Brian Bowen, whose allegedly greased recruitment to Louisville cost Rick Pitino his job and essentially cost Bowen two years of eligibility, has decided to join the Sydney Kings of Australia’s National Basketball League.
This is noteworthy for a couple reasons. First, it brings to a close Bowen’s quest to play this next chapter of his basketball career stateside. Bowen was a top high school recruit in 2017, a McDonald’s All-American and a finalist for the Naismith national player of the year award, and federal prosecutors say Adidas paid his family $100,000 for Brian to play at Louisville. That revelation—that a world-class basketball player would make a fraction of his worth to play basketball for a major basketball powerhouse—led to Louisville permanently shutting him out of their basketball program altogether, fearing NCAA punishment. Bowen transferred to South Carolina, but when the NCAA ruled him ineligible for the 2018-2019 season, Bowen hired an agent, declared for the NBA draft, and punted on the remainder of his college eligibility. Bowen later withdrew from the 2018 NBA Draft, following the May scouting combine.
But here’s why this career move is actually very cool: Bowen is joining the NBL as part of its new Next Stars program, which is specifically designed to provide a professional, paid alternative for top American basketball players to the NCAA’s rigid and exploitative amateurism. Per the league’s website:
“The system affords players who do not wish to go to college or cut their college careers short, the opportunity to demonstrate to international scouts they have what it takes to play professional basketball against fully grown men in one of the best professional leagues in the world where there is a long history of developing young, up and coming stars destined for the NBA,” [NBL Chief Executive Jeremy Loeliger] said.
Lest you think this is some crummy backwater league, Terrance Ferguson of the Oklahoma City Thunder was drafted 21st overall in 2017, after forgoing his college eligibility and playing one season of quality basketball in the NBL.
It’s a groovy setup: the NBL identifies players of a particular pedigree and assigns them eligibility for the program; if the player elects to join, the league contracts with the player directly, and fits him onto whichever of its teams most aggressively wants him. The player is paid not by the team, but by the league, and the special designation that comes with the Next Stars program means the player will not count against the team’s maximum quota of international players. The benefits go in almost every direction: the NBL gets the exposure that comes from having a top young international player balling on one of its teams; the player gets, you know, paid money for their enormously valuable skills; and the team gets a terrific, high profile young player who doesn’t count against their payroll—compensation for the fact that many of these guys would presumably be one-and-done or two-and-done rentals.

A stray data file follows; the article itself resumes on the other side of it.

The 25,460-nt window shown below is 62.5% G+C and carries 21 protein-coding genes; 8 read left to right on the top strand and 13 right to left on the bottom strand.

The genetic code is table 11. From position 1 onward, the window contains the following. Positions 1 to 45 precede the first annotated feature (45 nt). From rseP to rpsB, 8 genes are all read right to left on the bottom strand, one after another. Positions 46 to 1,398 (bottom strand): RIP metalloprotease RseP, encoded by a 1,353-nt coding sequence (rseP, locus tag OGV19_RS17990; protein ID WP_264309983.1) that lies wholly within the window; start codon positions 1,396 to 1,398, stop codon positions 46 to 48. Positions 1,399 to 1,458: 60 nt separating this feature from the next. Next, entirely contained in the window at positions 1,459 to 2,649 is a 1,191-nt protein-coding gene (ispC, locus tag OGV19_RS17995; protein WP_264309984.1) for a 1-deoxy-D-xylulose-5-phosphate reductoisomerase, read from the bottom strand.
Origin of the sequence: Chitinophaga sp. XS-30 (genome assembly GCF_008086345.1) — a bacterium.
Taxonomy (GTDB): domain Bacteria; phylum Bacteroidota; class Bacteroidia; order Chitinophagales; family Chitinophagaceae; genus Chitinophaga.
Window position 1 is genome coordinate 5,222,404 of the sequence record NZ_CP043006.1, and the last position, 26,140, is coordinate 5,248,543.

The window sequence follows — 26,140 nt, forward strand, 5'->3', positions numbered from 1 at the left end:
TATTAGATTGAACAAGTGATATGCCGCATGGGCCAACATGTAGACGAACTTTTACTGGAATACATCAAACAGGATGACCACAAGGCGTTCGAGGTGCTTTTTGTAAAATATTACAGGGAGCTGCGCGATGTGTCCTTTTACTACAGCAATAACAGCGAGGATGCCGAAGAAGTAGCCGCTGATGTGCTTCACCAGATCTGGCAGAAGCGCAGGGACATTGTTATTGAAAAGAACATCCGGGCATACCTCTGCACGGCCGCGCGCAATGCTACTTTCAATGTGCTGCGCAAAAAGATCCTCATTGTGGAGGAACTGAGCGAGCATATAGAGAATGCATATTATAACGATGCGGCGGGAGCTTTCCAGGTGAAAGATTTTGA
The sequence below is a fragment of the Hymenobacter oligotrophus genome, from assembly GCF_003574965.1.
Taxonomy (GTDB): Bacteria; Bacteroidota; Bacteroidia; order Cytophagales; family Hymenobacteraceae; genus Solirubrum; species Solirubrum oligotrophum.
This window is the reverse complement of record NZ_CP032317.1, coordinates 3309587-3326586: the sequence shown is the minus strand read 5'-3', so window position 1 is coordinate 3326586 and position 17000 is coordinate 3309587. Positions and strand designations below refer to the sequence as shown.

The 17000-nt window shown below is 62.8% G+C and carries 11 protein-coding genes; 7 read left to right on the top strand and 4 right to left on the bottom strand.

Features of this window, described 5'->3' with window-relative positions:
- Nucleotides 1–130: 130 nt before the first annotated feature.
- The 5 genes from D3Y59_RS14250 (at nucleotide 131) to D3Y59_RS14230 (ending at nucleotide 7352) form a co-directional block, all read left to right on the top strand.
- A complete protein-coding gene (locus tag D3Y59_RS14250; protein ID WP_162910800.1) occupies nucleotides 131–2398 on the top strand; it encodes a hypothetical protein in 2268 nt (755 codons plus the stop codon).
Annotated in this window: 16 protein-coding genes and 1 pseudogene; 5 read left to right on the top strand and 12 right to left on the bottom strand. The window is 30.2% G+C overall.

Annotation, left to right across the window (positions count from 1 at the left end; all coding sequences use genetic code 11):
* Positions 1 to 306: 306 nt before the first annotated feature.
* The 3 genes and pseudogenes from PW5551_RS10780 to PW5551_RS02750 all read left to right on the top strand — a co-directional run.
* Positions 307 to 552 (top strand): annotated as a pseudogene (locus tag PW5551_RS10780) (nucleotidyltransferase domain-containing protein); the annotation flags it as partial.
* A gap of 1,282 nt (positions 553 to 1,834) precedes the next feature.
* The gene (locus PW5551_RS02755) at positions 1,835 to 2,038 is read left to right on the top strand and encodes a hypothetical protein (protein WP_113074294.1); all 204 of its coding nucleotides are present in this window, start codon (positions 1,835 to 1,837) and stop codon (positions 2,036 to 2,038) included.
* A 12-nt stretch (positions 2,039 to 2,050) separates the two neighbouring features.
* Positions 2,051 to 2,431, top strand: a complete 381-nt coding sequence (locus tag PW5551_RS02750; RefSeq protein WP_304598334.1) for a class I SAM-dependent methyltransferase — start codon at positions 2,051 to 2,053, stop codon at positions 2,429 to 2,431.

But the benefits don’t go in every direction. No, deliciously, the NCAA is frozen out, and potentially screwed—if the Next Stars program winds up offering a truly viable alternative path to the NBA, it will absolutely eat into the NCAA’s function as the NBA’s primary minor league, and other international leagues will surely follow suit. If Bowen recovers his value and winds up an NBA lottery pick, there will be some NCAA crooks tugging on their shirt collars.
The Next Stars program was announced in March of 2018, and Bowen becomes the first player to use it as a path to the NBL. Here’s hoping many more prep superstars follow in his footsteps.